Radial Head fractures

Anatomy and Biomechanics


Radial head articulates with the capitellum.

Posteromedial 2/3rds of radial head articulates with the lesser sigmoid notch of the ulna, anterolateral 1/3rd has no articulation. Therefore, internal fixation devices can be placed anterolaterally on the radial head without impingement against the ulna during rotation.

The radiocapitellar articulation accounts for as much as 60 percent of the load transfer across the elbow, and resisted isometric flexion can generate forces up to four times body weight. The radial head is an important valgus stabilizer of the elbow, particularly in the setting of an incompetent medial collateral ligament.

Classification

Mason Classification (1954)

1. Undisplaced fracture (<2mm)

2. Marginal or rim fracture, displaced (original classification may be multifragmentary)

3. Multifragmentary fracture involving whole head

Hotchkiss (1997), adaption of Mason

  1. 1.Undisplaced or minimally displaced (<2mm)
  2. 2. Displaced but amenable to internal fixation
  3. 3.Fracture that is not amenable to internal fixation

Treatment

Options

  • 1. Symptomatic treatment and mobilisation (Aspirate and L/A most are thankful)
  • 2. Open reduction and internal fixation
  • 3. Radial head excision
  • 4. Radial head excision and radial head prosthesis

When considering treatment consider extent of energy transfer. For displaced fractures type 2 and 3 aspirate and inject L/A. Assess ROM look for bony block and crepitus. Especially for type 3 fractures look closely clinically for evidence of injury to soft tissues. Notably:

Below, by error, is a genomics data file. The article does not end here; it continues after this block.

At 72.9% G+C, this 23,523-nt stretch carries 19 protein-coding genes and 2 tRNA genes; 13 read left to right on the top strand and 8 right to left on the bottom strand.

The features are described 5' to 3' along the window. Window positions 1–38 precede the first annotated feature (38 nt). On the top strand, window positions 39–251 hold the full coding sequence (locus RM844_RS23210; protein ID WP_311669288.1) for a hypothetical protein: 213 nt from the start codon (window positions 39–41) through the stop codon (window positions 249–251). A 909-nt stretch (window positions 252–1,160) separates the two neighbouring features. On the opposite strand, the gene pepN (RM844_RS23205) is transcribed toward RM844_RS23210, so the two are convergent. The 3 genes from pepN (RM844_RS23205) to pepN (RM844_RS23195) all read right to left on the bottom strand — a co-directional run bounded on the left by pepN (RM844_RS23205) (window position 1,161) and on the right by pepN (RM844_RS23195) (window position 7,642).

1. a. Interosseous ligament (membrane) in forearm ( forearm tenderness/ swelling)
  2. b. Wrist tenderness / DRUJ
  3. c. Medial collateral ligament of elbow (Risk instability if excise radial head)
  4. d. Look closely at coronoid (post dislocation of elbow with radial head injury)

Type 1

Symptomatic treatment and early movement. Some studies debating benefits of delaying mobilisation but mostly say mobilize as soon as possible.

Type 2

Aspirate and inject L/A

(Click on image to see how/ where to aspirate)

  • If no bony block and no crepitus, symptomatic treatment.
  • If bony block or marked crepitus consider ORIF if fracture configuration suitable. ( Consider CT )
  • If bony block / crepitus and not suitable for ORIF see type 3

Type 3

Treatment controversial and no ideal. Important to consider:

1. Functional demand

2. Extent of soft tissue injury and risk of instability. If excise head and evidence of interosseous ligament (membrane) damage, risk proximal migration of radius especially in high demand patient. If radial head fracture associated with post dislocation of elbow and or injury to medial collateral ligament risk instabilty if excise head without replacement.

Extremes 70 YO Type 3 with no forearm/ DRUJ pain best excise head early and mobilise. If 20 YO manual worker and evidence of significant soft tissue injury, work harder to preserve head or replace with prosthetic head.

Surgical approach to radial head

Classically the kocher interval is used, however several other approaches can be used.

See Approaches to elbow - Approaches

Direct links

 


References

Mason, M. L.. Some observations on fractures of the head of the radius with a review of one hundred cases. British J. Surg., 42: 123-132. 1954

Hotchkiss, R. N.. Displaced fractures of the radial head: internal fixation or excision?. J. Am. Acad. Orthop. Surgeons, 5: 1-10. 1997


Page created by: Lee van Rensburg
Last updated 30/01/08
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